9.4 ± 0.2

2020

20.2

690

 

19-37

0.75

2.25

48

9.4 ± 0.2

630

15.5

790

 

38-61

1

2.25

48

9.4 ± 0.2

940

12.1

905

II

62-78

0.5

2.7

40

10.8 ± 0.2

1540

18.1

780

 

79-97

0.75

2.7

40

10.8 ± 0.2

873

13.9

885

 

98-118

1

2.7

40

10.8 ± 0.2

1086

11.7

945

III

119-138

0.5

3.375

32

13.7 ± 0.3

3440

17.1

835

 

139-163

0.75

3.375

32

13.7 ± 0.3

1544

13.4

930

 

164-188

1

3.375

32

13.7 ± 0.3

1780

11.2

1000

IV

189-210

0.5

4.5

24

18 ± 0.3

4815

16.8

870

 

211-238

0.75

4.5

24

18 ± 0.3

2970

13.2

955

 

239-267

1

4.5

24

18 ± 0.3

3650

10.8

1120

V

268-294

0.5

5.6

18

24.2 ± 0.5

6515

16.7

905

 

295-326

0.75

5.6

18

24.2 ± 0.5

3666

13.18

980

 

327-372

1

5.6

18

24.2 ± 0.5

4835

10.8

1180

Higher biodegrading rates were generally achieved at relatively lower superficial velocities. However there was a minimum practical velocity (0.5 m min−1) below which would agglomeration of media occur in the reactor and the anaerobic process might disrupt. Also the subsequent decrease of the fluidization percentage in 0.5 m min−1 upflow velocity, which is below the minimum fluidization velocity, might have mass transfer limitations caused by accumulation of fatty acids in the reactor [36]. The substrate utilization rate in the biological process, correlated to diffusion resistance, is strongly dependent on reactor design and mixing intensity [37]. In the third set in Vs of 1 m min−1, the reactor performance was lower in compare with the second set with the Vs of 0.75 m min−1, because the biofilm was detached and washed out of the system as a result of the increased shearing force and bed porosity. In the treatment of high-strength distillery wastewater by anaerobic fluidized bed reactor with natural zeolite, COD removals of 80% were achieved at OLR of 20 g COD L.d-1 and HRT of 11 h [38]. In another study with anaerobic fluidized bed reactor for treating ice-cream wastewater, at an organic COD loading rate of 15.6 g L-1. d and HRT of 8 h, COD removal efficiencies of 94.4% was achieved [12]. In the treatment of thin stillage wastewater using an anaerobic fluidized bed with OLR of 29 g COD L.d-1 and HRT of 3.5 h, COD removal efficiencies of 88% was achieved [38]. In the stage 1 and 2, with increasing the upflow velocity, COD removal rate due to appropriate mass balance was improved. But, in the stages 3 to 5, in three set with 0.75 m min−1 upflow velocity, Vs was increased due to the decrease in the biomass concentration, which resulted increase in shearing force and increase in bed porosity, while the organic loading rate in the reactor was increasing.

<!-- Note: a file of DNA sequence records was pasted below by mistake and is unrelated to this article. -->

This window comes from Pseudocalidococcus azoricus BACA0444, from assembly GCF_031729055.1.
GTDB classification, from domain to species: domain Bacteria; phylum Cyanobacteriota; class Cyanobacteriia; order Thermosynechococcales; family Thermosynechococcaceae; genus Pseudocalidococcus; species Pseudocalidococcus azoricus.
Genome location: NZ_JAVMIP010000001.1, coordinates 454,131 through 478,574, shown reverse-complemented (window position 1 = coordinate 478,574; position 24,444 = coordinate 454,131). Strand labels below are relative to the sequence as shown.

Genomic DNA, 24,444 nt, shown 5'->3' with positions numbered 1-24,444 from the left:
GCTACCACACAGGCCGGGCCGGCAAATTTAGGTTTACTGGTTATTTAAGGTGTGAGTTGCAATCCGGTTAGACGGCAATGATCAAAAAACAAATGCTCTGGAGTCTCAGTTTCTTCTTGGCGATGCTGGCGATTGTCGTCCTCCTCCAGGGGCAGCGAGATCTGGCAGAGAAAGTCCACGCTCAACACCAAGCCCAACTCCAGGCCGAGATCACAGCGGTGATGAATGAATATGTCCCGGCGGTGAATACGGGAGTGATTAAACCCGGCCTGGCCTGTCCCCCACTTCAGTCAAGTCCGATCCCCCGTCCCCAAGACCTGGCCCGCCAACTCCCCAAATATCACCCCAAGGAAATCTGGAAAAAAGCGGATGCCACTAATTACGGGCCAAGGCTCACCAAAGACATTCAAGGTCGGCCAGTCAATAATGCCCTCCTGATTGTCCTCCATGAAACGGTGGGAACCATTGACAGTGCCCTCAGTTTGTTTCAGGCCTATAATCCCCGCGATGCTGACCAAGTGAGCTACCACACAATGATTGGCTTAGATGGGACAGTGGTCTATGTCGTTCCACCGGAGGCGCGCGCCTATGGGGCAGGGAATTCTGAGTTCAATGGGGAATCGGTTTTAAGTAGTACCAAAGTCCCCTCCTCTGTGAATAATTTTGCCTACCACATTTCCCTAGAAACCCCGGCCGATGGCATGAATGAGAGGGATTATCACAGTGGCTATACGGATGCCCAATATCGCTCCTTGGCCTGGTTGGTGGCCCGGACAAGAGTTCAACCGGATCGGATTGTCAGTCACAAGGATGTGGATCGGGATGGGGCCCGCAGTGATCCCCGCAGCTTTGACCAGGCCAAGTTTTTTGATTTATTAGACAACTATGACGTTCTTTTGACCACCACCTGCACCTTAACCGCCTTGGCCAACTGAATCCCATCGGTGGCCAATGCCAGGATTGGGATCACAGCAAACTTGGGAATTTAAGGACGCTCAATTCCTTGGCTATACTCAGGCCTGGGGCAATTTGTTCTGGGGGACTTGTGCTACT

Effect of the upflow velocity and organic loading rate on the biomass concentration

The effect of the upflow velocity on the average biomass concentration in the AFBR is illustrated by Figure 4. As shown, that the average biomass concentration per unit volume of the AFBR decreased with the increase of the upflow velocity at all of organic loading rate. For example, at OLR of 9.4 g COD L.d−1 with HRT of 48 h, the average biomass concentration decreased from 20.2 to 12.1 g VSS L−1, when Vs was increased from 0.5 to 1 m min−1. The decrease in the average biomass concentration as a result of the increase in upflow velocity is attributed to two main factors. When, Vs was greater than before, the bed porosity increased, which resulted a lower concentration of bio-particles per unit volume of the AFBR and consequently a lower biomass concentration in volume of reactor. Furthermore, shear forces exerted on the biofilm by the fluid increased. This resulted in a denser and thinner biofilms were formed and consequently resulted in a lower biomass concentration. As shown in Figure 5, it was observed that the average biomass concentration in the AFBR generally decreased with increase in the organic loading rate up to stage 3, wherever the change of biomass concentration as a function of the organic loading rate became insignificant. As at Vs of 0.75 m min−1, the average biomass concentration decreased from 15.5 to 13.2 gvss L−1 expanded bed when the organic loading rate was increased from 9.4 to 10.87 g COD L.d−1, respectively. Then, when the loading rate was increased from 10.87 to 24.2 g COD L.d−1, the average biomass concentration accomplished an approximately steady value of 13.18 gvss L−1 expanded bed. Also, similar trend of results was obtained from the other sets of experiments. However, at Vs of 0.5 m min−1, the rate of change in the average biomass concentration started to decrease at a higher loading rate (13.72 g COD L.d−1) than that of the other two upflow velocities. The biomass concentration decreases when the organic loading rate increase occurs as a result of the increase in the biofilm thickness due to the increase in the substrate concentration in the bulk liquid [39]. Since, the biofilm thickness increased, the porosity of the AFBR rose, and therefore the average biomass concentration per unit volume of the bed decreased.